My kind of thinking is maybe to confus and to of course not elaborated enough, yet. That's exactly the reason for me to contact you. A 'rhetroic of neurality' should be an enquiry about the strategies used to create an atmosphere of neutrality in specific contexts. Even if neutrality does not exist, it can be a powerful motive, or not?

Best Regards,

Am 17.04.15 16:53 schrieb Gregory Desilet  <info at gregorydesilet.com<mailto:info at gregorydesilet.com>>:

It strikes me that Burke would be a theorist providing the paradigm rationale for why there cannot be a ?rhetoric of neutrality.? Burke shows why every use of language is necessarily partisan. See his essay ?Terministic Screens.?


On Apr 16, 2015, at 5:58 PM, Pierre Smolarski <pierre.smolarski at fh-bielefeld.de<mailto:pierre.smolarski at fh-bielefeld.de>> wrote:

> Dear Burkeans,
> while writing my PhD Thesis on 'Rhetoric of Design', I'm now at the point discussing rhetorical dimensions in information-desgin (especially in map-design, timetables at busstops, etc.) Long story short: This chapter is (or should be) embedded in a 'Rhetoric of Neutrality'. My question is: Is Burke writing somewhere about this topic?
> The simple baseline goes that:
> neutrum = neither of both
> Since rhetoric is based on 'one of both' (metaphorically: 'both' means the possibility of choice, the Agon; 'one' means the attitude, the partisanship, the aim of persuasion) it is contrary to the neutral 'neither of both'. Neutrality negates the rhetorical usefulness and/or meaningfulness of the Agon. Not in the way of 'neither of both, but a third' (this wouldn't break the logic of the agon), but in the way 'neither of both as third' (this might be the kind of neutrality of switzerland) This kind of neutrality is obviously. It is the disputatious position of having no position. (The use- and meaningfulness of the rhetorical agon is only negated on the first level. On the meta-level, concerning the motives of neutrality, there are still rhetorical strategies at work.)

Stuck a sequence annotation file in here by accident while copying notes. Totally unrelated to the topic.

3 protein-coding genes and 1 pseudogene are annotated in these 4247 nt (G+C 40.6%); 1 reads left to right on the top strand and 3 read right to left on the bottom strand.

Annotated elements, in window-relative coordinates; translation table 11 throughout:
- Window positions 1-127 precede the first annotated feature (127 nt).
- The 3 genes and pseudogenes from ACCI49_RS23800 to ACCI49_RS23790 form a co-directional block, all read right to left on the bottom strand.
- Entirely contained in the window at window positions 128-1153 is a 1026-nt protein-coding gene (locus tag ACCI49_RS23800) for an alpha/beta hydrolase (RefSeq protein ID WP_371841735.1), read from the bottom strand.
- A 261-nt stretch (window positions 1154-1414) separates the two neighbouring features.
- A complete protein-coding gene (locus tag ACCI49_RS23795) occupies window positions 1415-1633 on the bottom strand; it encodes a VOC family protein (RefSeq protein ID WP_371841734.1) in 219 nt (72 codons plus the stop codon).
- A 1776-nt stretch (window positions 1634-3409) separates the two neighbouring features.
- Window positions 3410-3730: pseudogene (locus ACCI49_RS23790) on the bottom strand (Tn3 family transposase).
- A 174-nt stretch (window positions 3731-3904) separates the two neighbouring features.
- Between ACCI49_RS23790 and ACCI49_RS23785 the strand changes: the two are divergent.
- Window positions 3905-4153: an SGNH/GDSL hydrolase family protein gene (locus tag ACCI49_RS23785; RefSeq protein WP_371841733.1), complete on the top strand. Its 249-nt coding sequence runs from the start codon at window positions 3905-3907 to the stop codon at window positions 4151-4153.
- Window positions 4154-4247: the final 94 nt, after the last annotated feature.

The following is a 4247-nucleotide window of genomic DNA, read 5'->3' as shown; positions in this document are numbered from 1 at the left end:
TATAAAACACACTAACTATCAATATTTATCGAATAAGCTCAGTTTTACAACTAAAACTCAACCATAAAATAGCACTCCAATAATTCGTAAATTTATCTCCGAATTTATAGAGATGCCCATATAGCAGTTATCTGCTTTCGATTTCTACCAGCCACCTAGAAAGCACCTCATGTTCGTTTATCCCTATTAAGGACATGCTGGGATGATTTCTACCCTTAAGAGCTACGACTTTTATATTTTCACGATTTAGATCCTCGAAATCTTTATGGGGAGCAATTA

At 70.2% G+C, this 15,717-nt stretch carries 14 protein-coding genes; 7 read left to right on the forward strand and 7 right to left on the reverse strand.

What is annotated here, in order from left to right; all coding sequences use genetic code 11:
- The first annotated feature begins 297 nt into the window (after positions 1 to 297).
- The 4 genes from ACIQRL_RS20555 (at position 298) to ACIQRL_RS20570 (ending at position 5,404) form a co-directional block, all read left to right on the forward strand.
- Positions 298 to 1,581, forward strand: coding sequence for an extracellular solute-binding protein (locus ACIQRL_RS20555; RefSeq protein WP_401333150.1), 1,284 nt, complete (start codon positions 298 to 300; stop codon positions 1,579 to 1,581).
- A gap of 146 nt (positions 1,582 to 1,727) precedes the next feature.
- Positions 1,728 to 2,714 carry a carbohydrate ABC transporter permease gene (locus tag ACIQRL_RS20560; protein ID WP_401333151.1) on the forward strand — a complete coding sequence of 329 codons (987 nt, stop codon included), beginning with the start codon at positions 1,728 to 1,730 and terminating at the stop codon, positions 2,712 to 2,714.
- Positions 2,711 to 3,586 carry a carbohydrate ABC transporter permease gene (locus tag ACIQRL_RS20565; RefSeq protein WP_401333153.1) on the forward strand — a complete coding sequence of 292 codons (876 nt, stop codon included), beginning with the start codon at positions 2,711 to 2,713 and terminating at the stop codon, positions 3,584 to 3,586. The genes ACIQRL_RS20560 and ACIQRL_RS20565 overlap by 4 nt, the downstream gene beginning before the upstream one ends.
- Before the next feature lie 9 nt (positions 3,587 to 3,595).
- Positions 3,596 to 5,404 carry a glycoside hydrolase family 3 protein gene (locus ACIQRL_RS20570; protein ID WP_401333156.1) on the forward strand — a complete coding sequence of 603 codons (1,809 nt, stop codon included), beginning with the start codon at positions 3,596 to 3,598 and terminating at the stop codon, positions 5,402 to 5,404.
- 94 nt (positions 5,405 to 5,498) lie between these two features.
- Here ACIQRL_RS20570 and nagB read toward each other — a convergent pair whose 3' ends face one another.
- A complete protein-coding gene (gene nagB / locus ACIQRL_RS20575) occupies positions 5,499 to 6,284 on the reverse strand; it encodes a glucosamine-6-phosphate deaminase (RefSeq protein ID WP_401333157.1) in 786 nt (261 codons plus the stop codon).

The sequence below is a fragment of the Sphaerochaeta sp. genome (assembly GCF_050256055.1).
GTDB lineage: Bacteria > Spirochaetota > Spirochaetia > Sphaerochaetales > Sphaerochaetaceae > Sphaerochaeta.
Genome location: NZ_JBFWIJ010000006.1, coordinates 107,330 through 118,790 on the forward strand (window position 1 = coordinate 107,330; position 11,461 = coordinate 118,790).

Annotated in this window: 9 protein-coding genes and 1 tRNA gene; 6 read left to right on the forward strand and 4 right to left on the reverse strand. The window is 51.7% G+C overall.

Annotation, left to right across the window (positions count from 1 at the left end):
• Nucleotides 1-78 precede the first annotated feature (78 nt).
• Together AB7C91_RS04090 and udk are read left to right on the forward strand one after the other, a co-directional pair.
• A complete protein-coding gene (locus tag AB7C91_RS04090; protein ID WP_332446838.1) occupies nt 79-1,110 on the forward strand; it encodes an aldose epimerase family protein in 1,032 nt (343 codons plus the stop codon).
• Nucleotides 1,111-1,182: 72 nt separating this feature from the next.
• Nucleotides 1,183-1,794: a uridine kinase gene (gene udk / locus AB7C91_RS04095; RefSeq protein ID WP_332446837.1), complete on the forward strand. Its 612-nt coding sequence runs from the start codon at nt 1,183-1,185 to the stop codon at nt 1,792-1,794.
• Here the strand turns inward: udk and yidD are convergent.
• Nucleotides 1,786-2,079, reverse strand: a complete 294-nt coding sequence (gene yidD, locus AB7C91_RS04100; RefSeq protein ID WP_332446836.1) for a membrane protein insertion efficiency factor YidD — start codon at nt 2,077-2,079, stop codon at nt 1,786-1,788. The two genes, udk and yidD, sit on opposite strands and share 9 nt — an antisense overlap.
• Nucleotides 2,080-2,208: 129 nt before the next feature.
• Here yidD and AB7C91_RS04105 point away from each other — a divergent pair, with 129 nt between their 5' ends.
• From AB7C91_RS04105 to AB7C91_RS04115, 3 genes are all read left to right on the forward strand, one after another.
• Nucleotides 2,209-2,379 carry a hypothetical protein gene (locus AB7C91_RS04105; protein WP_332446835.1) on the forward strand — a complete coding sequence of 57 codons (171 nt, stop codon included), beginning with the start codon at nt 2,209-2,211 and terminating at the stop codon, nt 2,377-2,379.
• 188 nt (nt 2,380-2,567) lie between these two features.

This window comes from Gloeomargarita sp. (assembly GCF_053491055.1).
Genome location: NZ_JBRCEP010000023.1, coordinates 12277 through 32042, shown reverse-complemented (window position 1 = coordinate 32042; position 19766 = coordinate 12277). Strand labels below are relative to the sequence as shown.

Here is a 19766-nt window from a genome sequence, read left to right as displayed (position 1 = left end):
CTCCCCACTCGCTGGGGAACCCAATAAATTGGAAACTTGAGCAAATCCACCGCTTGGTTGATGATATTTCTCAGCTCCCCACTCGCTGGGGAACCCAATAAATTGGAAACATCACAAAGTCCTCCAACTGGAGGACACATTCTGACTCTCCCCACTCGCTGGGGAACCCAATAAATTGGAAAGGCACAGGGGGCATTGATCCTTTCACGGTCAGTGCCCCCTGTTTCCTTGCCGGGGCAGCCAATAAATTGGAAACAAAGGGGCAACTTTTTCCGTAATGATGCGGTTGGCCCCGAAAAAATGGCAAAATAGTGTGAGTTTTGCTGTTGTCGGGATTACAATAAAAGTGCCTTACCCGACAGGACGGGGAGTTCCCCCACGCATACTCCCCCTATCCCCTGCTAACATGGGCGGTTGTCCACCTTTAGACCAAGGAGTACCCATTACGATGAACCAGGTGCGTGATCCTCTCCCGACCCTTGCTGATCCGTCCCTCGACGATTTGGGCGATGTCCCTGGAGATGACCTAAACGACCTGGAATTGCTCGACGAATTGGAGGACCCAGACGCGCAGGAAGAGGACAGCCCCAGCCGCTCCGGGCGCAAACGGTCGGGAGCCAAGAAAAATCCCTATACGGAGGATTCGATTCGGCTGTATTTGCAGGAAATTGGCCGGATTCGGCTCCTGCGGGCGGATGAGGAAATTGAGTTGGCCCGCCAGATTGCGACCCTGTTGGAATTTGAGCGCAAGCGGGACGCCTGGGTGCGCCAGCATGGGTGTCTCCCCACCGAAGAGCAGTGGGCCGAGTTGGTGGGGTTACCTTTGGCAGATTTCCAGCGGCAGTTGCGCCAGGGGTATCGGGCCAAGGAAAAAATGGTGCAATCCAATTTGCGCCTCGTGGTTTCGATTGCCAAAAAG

> From there we come to other forms of neutrality: the (sorry or my english) 'one of one' (going with terms like: the truth, the causal, the logical necessary, the natural, the antipersuasive (close to the sense of Kierkegaard) and, maybe: denotation) The neutrality is here not obvious, everything seems to be as it is: It is what it is. So is it. (Thats maybe the point, where scientific maps claim there objectivity and neutrality)
> Another form of neutrality might be the 'both of both' (going with terms like: mediation, diplomatic, etc.)
> Mayber everything is confusing: So my question is just: Is there any rhetorical theory of neutrality? (Kinross is not very helpful)
> Thank you much and greatings from Bern in Switzerland
> Pierre Smolarski
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Dr. Clarke Rountree
Chair and Professor of Communication Arts
342 Morton Hall
University of Alabama in Huntsville
Huntsville, AL  35899
clarke.rountree at uah.edu<mailto:clarke.rountree at uah.edu>

Dr. Clarke Rountree
Chair and Professor of Communication Arts
342 Morton Hall
University of Alabama in Huntsville
Huntsville, AL  35899
clarke.rountree at uah.edu<mailto:clarke.rountree at uah.edu>